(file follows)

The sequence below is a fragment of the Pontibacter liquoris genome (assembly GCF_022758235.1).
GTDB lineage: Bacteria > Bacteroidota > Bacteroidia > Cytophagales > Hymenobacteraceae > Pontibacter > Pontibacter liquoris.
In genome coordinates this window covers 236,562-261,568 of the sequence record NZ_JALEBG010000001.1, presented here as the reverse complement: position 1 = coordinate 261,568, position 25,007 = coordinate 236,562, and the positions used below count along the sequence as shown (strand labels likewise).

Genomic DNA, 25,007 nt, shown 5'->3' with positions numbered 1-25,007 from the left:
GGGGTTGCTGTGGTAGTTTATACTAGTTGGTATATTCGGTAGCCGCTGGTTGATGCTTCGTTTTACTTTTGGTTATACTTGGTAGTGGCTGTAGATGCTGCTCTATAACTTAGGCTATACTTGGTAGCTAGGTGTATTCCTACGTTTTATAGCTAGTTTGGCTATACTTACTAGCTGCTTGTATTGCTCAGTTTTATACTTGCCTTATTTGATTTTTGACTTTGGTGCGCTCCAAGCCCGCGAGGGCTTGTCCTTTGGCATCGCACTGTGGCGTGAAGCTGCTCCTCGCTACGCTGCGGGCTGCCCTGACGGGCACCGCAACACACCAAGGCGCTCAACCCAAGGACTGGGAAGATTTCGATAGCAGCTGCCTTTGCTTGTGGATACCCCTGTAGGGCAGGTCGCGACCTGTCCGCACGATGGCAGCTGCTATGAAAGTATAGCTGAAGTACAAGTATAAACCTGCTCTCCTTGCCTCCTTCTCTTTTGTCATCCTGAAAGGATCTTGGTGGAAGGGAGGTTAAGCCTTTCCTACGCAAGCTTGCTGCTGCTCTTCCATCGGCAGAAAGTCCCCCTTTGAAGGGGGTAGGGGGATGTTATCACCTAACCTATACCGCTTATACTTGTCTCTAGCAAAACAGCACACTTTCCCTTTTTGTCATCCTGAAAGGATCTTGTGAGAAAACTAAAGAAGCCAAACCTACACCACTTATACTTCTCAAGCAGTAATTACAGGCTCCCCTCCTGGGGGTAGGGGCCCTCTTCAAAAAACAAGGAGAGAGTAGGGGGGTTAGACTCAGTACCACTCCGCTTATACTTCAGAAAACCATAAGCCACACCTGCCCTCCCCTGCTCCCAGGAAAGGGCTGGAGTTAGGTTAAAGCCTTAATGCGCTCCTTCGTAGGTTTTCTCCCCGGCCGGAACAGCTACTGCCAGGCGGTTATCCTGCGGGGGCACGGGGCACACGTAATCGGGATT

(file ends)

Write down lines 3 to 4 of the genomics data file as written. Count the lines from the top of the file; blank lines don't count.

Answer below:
In genome coordinates this window covers 236,562-261,568 of the sequence record NZ_JALEBG010000001.1, presented here as the reverse complement: position 1 = coordinate 261,568, position 25,007 = coordinate 236,562, and the positions used below count along the sequence as shown (strand labels likewise).

Genomic DNA, 25,007 nt, shown 5'->3' with positions numbered 1-25,007 from the left: